The history of the rubberset brushes starts in 1831 in New York and continues until now. There is an excellent website about its history, versions and related forum. I will be not repeating the story. You can see all the pictures of how the shape and material has been evolving along time. Nice source of inspiration.
The shape of this brush is well and widely recognized in the wet-shaving community. They are being produced out of wood or metal. I wondered if this can be followed but made of ceramics.
I tried to do it from stoneware clay. The handle fits for 28 diameter brush. I admit, I’m satisfied with the result.
The other approach, from the same firing, is made from marbled porcelain. Here the attempt was a bit different – to follow the modern design of rubberset. The difference is visible at the top (smaller diameter of the top than the base) and in number of flutings in the handle. It fits to 26mm knot.
At the end I would redirect you to other attempts to follow the rubberset design. Here is nice design of charcoal. There are also other very nice sources of pictures and reviews.
Recently I prepared the above shaving set for my travels. It is small, humble, not fragile for dropping, rust resistant and light.
It is based on common Polish made razor wapienica chirurgiczna. Certainly, it is not a cutting-edge product itself. Just common tool for daily shaving from the times when it was just an ordinary routing activity of any man, not limited to gentleman or extravagant dinos. Althought it is far from proper balance in the the weight (scales are too heavy), in my opinion is stil very nice and deserves appreciacion. I like its simplicity and aesthetic look. The ability to boil it in hot water might be also taken as an advantage. As you may see, I used archaic leather tight case. I bought it on street flea market with other German razor. But I suppose it is self-made, again, for daily use in the past.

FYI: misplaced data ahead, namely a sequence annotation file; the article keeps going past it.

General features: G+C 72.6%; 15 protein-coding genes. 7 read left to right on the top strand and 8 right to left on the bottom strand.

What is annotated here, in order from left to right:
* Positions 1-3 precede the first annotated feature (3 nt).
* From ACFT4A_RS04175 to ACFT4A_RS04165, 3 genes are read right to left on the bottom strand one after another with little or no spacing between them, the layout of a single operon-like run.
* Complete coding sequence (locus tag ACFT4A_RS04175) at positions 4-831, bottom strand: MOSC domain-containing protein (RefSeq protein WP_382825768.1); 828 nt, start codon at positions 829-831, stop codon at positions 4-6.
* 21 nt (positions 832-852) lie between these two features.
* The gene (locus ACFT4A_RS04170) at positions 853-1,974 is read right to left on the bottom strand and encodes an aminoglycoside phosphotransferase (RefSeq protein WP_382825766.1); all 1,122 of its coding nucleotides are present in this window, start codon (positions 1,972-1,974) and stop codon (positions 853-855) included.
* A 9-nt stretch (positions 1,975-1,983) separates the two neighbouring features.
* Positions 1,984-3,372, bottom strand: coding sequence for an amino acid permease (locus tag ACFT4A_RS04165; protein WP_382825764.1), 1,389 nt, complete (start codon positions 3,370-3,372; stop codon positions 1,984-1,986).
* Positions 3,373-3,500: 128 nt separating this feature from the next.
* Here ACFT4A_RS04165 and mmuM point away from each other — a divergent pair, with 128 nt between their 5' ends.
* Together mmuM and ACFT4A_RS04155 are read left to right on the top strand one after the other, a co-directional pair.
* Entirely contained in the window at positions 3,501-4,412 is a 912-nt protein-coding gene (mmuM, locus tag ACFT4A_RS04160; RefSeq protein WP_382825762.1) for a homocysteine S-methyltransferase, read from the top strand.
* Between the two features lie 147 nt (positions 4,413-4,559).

Second is the brush. It is fully made by Stando Shaving Accessories, Polish maker of custom handles and brushes who is well known in the wet-shaving community. Generally I prefer to use natural knots, But for travelling this guy, which is fully synthetic (Silk Smoke from APShaveCo ), offers important advantages. I appreciate it for its look and softness. When working with Cella soap (block version) it comes very fast and efficient – as it should in travel where there might be not chance and time for soaking knots in warm water. For evidence – see the below clip.
The strap comes from my photo gear bag. It comes absolutely sufficient for in-travel stropping. 5cm wide and long enough. No need to carry anything else, unless I have my leather trousers’ belt.
What is missing on the photo is the AS and shaving soap. AS has been just delivered. For AS I use Stella Alpina from Saponificio Varesino in nice small 100 ml metal bottle. Similarly, soap comes into tiny metal snuff box as could be seen in the other picture.
This handle was intended to pretend the style of old potters who were developing glazes themselves from iron, cooper and lead oxides by firing them and mixing with clay washes plus some ash. Here is just commercial glaze. I did not dare to apply ash on such a small guy.